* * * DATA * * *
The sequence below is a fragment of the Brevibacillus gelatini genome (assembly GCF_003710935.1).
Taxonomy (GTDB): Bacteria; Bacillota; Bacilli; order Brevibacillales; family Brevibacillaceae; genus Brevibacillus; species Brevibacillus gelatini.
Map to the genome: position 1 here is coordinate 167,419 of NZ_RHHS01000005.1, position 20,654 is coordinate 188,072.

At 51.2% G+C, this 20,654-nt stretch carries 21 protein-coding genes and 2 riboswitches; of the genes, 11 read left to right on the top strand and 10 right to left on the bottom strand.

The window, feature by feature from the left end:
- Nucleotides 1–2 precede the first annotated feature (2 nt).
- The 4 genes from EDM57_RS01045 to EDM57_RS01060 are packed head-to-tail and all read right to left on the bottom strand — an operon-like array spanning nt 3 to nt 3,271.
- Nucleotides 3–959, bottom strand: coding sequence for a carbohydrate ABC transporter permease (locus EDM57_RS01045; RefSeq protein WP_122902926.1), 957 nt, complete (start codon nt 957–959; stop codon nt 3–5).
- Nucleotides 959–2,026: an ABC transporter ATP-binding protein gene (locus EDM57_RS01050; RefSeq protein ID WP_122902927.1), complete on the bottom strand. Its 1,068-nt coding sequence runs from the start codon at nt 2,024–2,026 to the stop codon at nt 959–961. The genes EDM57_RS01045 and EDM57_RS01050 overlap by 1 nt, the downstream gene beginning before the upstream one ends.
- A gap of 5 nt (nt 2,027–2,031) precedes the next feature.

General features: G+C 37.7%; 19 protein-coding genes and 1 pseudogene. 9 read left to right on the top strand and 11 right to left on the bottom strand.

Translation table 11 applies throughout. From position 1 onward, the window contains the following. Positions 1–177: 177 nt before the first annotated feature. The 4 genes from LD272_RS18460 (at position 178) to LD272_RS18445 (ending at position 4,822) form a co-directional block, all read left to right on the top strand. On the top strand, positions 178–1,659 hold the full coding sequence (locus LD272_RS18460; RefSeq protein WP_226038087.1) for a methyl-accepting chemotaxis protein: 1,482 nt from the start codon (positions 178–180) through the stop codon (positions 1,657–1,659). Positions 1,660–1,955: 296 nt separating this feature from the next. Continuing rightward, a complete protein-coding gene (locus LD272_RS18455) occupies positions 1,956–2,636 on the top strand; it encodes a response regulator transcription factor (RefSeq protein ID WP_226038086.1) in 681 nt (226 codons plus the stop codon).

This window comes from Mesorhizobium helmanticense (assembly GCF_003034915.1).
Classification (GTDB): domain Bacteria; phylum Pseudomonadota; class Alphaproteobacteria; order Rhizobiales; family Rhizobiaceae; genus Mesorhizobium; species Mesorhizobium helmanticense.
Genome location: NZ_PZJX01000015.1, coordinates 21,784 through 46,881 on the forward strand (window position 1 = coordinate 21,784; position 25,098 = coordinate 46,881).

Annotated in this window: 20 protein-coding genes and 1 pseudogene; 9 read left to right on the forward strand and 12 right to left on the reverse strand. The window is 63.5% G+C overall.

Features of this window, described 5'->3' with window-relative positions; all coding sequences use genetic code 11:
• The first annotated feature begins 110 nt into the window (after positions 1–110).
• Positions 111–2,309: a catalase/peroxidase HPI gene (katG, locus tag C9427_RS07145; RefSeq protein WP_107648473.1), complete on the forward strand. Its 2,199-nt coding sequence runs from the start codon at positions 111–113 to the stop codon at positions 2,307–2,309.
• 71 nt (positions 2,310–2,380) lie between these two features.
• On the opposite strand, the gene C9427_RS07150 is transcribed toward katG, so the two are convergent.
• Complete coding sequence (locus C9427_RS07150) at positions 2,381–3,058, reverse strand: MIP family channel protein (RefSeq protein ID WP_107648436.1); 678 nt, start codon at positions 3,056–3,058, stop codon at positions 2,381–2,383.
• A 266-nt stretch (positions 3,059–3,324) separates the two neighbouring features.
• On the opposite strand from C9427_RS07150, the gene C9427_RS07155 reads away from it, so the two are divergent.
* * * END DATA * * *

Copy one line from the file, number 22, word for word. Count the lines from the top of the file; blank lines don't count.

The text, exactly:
• Complete coding sequence (locus C9427_RS07150) at positions 2,381–3,058, reverse strand: MIP family channel protein (RefSeq protein ID WP_107648436.1); 678 nt, start codon at positions 3,056–3,058, stop codon at positions 2,381–2,383.